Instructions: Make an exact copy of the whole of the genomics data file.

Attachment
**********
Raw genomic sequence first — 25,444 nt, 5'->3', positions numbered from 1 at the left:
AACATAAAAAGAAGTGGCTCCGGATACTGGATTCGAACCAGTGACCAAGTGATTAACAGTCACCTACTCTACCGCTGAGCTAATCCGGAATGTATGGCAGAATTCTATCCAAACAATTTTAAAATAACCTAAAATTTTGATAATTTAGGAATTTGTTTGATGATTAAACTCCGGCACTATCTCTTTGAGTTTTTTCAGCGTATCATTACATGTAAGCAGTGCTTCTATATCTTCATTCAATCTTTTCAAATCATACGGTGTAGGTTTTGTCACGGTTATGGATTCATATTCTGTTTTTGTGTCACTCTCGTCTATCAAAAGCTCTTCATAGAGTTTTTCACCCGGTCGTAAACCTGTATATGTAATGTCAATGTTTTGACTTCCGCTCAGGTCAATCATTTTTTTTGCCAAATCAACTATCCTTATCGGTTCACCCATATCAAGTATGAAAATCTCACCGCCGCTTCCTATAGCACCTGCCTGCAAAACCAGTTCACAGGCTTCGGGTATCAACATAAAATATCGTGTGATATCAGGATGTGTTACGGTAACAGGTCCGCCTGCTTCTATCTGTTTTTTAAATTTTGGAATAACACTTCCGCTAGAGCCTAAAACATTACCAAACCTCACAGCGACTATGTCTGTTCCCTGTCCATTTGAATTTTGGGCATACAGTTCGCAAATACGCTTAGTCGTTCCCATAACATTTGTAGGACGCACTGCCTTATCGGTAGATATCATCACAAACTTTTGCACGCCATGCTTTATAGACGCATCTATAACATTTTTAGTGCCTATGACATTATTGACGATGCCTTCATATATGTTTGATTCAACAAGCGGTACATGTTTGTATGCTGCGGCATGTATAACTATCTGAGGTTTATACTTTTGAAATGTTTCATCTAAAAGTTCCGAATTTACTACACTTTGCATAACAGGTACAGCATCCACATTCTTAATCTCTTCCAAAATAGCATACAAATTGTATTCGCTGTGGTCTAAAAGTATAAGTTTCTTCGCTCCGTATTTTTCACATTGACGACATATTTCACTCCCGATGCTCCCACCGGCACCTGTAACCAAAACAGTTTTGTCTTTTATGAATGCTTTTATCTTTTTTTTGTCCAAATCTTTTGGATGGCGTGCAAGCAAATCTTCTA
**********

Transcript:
Raw genomic sequence first — 25,444 nt, 5'->3', positions numbered from 1 at the left:
AACATAAAAAGAAGTGGCTCCGGATACTGGATTCGAACCAGTGACCAAGTGATTAACAGTCACCTACTCTACCGCTGAGCTAATCCGGAATGTATGGCAGAATTCTATCCAAACAATTTTAAAATAACCTAAAATTTTGATAATTTAGGAATTTGTTTGATGATTAAACTCCGGCACTATCTCTTTGAGTTTTTTCAGCGTATCATTACATGTAAGCAGTGCTTCTATATCTTCATTCAATCTTTTCAAATCATACGGTGTAGGTTTTGTCACGGTTATGGATTCATATTCTGTTTTTGTGTCACTCTCGTCTATCAAAAGCTCTTCATAGAGTTTTTCACCCGGTCGTAAACCTGTATATGTAATGTCAATGTTTTGACTTCCGCTCAGGTCAATCATTTTTTTTGCCAAATCAACTATCCTTATCGGTTCACCCATATCAAGTATGAAAATCTCACCGCCGCTTCCTATAGCACCTGCCTGCAAAACCAGTTCACAGGCTTCGGGTATCAACATAAAATATCGTGTGATATCAGGATGTGTTACGGTAACAGGTCCGCCTGCTTCTATCTGTTTTTTAAATTTTGGAATAACACTTCCGCTAGAGCCTAAAACATTACCAAACCTCACAGCGACTATGTCTGTTCCCTGTCCATTTGAATTTTGGGCATACAGTTCGCAAATACGCTTAGTCGTTCCCATAACATTTGTAGGACGCACTGCCTTATCGGTAGATATCATCACAAACTTTTGCACGCCATGCTTTATAGACGCATCTATAACATTTTTAGTGCCTATGACATTATTGACGATGCCTTCATATATGTTTGATTCAACAAGCGGTACATGTTTGTATGCTGCGGCATGTATAACTATCTGAGGTTTATACTTTTGAAATGTTTCATCTAAAAGTTCCGAATTTACTACACTTTGCATAACAGGTACAGCATCCACATTCTTAATCTCTTCCAAAATAGCATACAAATTGTATTCGCTGTGGTCTAAAAGTATAAGTTTCTTCGCTCCGTATTTTTCACATTGACGACATATTTCACTCCCGATGCTCCCACCGGCACCTGTAACCAAAACAGTTTTGTCTTTTATGAATGCTTTTATCTTTTTTTTGTCCAAATCTTTTGGATGGCGTGCAAGCAAATCTTCTA